Many people were killed during a military operation on Tuesday in a community in Essien Udim Local Government Area of Akwa Ibom State. The Nigerian military carried out aerial bombardment in the community – Ntak Ikot Akpan – which it said was targeted at miscreants who attacked and killed some police officers in the local government area recently. Three police officers were killed last week, while four are still missing in the area. The Nigerian Army said, Wednesday that those killed during the military operation were ‘hoodlums.’ It did not, however, mention the number of people killed in the operation. The identity of those behind the attack on the security agents and why they did it is still unknown. The army also did not mention who was behind the attack on the police, apart from saying that some miscreants were trying to perpetuate crimes in the area. Increasing attacks on police officers and police facilities in Nigeria’s South-east and South-south could complicate the worsening insecurity in the regions. Essien Udim Local Government Area, which shares a boundary with the neighbouring Abia State, has been notorious for cult-related violence and killings. The military operation in Akwa Ibom happened on the same day that eight soldiers were killed in an ambush around Bonta, a community in Konshisha LGA, Benue State. The troops were part of a deployment to keep the peace between Bonta in Konshisha LGA and Ukpute-Ainu in Oju LGA. In response, the military raided and destroyed some hideouts with 12 suspected bandits killed and arms recovered in the process. The Benue state security council have convened an emergency meeting believed to be connected to the attack.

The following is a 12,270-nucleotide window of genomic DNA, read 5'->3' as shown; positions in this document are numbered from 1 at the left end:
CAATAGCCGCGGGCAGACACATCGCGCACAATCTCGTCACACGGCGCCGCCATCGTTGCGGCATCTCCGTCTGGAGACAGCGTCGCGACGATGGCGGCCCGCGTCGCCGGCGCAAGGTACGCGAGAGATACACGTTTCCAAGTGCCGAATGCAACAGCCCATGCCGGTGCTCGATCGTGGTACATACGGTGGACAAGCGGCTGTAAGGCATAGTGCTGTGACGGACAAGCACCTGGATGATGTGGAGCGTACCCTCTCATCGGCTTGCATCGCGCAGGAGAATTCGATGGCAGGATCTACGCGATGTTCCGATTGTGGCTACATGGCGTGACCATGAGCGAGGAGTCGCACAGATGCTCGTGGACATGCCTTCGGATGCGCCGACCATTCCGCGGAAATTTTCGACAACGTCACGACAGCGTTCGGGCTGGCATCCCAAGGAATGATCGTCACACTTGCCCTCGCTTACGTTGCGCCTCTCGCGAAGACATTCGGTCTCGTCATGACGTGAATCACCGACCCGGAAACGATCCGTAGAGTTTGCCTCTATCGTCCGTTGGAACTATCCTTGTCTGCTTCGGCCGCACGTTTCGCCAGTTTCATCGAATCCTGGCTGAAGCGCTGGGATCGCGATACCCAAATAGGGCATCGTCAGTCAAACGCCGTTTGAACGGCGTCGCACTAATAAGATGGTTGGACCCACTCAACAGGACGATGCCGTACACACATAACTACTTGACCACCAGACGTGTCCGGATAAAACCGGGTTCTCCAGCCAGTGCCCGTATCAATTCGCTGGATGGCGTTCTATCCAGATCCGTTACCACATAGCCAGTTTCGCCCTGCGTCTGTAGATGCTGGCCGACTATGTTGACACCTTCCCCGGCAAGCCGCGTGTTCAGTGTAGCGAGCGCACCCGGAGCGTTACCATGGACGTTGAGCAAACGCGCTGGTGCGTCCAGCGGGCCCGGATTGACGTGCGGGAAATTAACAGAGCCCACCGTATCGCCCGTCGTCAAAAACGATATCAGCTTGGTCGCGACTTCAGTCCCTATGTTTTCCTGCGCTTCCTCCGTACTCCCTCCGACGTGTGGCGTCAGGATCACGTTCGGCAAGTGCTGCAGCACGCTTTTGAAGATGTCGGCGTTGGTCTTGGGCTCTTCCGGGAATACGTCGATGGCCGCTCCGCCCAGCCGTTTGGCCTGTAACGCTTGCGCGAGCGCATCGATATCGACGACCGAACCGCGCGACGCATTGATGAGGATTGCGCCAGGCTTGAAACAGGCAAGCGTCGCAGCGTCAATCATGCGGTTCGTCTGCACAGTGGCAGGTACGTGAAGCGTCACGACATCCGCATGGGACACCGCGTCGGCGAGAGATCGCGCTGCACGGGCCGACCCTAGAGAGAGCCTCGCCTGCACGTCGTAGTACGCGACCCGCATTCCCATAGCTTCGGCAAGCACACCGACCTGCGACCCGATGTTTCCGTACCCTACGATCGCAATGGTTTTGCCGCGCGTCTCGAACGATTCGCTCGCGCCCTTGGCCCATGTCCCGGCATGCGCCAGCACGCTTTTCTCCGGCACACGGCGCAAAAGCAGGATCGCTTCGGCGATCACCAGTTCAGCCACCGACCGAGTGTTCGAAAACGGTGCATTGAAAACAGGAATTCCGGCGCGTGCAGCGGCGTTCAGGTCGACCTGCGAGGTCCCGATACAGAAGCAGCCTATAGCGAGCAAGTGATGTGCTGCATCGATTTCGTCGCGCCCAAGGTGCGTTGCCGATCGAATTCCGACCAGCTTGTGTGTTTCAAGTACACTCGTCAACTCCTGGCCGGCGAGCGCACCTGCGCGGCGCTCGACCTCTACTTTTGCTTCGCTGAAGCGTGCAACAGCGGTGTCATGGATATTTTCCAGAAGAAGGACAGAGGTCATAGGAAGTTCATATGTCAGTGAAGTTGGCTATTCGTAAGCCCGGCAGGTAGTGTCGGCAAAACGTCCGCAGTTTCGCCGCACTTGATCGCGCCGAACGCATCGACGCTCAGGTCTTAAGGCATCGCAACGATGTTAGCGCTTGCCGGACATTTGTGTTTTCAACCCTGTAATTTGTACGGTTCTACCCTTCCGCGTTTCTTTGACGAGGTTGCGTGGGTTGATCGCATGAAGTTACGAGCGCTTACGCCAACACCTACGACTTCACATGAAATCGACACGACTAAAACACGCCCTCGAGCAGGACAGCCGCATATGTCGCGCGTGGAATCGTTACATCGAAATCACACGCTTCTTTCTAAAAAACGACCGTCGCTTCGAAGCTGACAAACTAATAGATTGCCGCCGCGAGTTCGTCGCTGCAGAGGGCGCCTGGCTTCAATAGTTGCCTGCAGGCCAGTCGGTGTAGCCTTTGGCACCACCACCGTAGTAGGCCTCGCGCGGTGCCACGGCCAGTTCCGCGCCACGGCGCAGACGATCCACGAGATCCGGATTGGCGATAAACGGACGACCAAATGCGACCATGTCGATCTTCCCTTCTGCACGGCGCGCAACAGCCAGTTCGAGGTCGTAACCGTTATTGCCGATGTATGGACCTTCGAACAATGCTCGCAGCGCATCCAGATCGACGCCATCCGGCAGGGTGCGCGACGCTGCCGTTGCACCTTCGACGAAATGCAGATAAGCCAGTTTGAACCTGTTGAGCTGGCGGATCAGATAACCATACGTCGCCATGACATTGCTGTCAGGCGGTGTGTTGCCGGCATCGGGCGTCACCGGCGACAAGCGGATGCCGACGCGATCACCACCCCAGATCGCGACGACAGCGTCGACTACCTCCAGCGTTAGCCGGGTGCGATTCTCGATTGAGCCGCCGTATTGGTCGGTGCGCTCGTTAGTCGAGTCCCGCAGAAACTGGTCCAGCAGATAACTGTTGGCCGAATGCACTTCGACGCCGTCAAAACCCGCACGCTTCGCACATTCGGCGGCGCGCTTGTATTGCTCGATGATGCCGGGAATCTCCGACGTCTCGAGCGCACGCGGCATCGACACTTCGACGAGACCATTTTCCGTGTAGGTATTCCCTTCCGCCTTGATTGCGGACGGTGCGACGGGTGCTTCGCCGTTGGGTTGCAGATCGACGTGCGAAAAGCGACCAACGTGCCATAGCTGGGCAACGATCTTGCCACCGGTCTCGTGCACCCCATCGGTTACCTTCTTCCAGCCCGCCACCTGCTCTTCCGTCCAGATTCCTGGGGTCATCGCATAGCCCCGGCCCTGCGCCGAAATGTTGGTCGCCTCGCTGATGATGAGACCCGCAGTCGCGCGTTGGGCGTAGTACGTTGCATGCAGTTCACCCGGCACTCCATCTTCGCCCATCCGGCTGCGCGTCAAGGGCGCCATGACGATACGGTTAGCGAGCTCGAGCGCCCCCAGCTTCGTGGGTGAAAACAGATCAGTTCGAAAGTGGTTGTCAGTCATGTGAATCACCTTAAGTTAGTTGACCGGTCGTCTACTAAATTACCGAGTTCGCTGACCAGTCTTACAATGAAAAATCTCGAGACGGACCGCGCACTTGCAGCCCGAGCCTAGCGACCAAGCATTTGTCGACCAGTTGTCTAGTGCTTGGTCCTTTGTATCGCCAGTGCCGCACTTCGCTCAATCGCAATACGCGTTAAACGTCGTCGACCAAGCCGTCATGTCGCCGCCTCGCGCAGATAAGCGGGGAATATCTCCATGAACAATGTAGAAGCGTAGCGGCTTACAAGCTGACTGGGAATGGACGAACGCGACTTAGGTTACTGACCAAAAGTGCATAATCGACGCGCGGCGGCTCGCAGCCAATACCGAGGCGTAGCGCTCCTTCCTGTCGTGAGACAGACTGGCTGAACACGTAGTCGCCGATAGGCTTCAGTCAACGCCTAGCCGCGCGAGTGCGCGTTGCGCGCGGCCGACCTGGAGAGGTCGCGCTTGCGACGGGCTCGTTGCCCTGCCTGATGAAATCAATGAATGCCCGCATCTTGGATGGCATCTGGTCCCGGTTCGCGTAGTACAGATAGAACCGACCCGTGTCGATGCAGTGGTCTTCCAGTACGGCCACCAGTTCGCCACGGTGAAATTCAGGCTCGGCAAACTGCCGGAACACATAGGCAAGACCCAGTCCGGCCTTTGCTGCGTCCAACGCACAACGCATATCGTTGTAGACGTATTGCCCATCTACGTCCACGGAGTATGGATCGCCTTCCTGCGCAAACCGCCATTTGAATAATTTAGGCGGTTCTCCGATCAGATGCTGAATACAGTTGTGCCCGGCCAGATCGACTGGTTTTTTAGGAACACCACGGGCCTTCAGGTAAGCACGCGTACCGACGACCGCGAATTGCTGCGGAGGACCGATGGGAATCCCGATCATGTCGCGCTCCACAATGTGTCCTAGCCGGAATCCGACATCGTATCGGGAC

Power generation companies were not paid 59.17 percent of the invoices issued last year for the electricity produced and fed into the national grid. The government-owned Nigerian Bulk Electricity Trading Plc buys electricity in bulk from generation companies through Power Purchase Agreements and sells through vesting contracts to the Discos, which then supply it to the consumers. NBET received a total invoice of ₦739.68 billion from the Gencos last year but only paid ₦320.02 billion to them. The 11 Discos were given a total invoice of ₦730.71 billion for the energy received in 2020 but paid only ₦220.18 billion to NBET, according to NERC data. The regulator said electricity consumers paid a total of ₦542.73 billion to the Discos last year, out of a total bill of ₦816.15 billion. According to the Association of National Electricity Distributors, Discos only collect an estimated 24 per cent of the tariff revenue, while the balance goes upstream to transmission, generation and other industry stakeholders. The Nigerian Gas Association and other stakeholders had said in January that the liquidity issues hampering returns from the power sector should be speedily resolved to address legacy debts and facilitate full recovery of gas revenues from the Nigerian electricity supply industry. NERC, in its latest quarterly report, noted that the financial viability of the Nigerian electricity supply industry had remained a major challenge threatening sustainability. “The liquidity challenge is partly due to the non-implementation of cost-reflective tariffs, high technical and commercial losses exacerbated by energy theft and consumers’ apathy to payments under the widely prevailing practice of estimated billing,” it said. It said the period of the lockdown introduced by the Federal Government as a measure to curtail the spread of COVID-19 pandemic in 2020 further affected Discos’ billing of postpaid customers.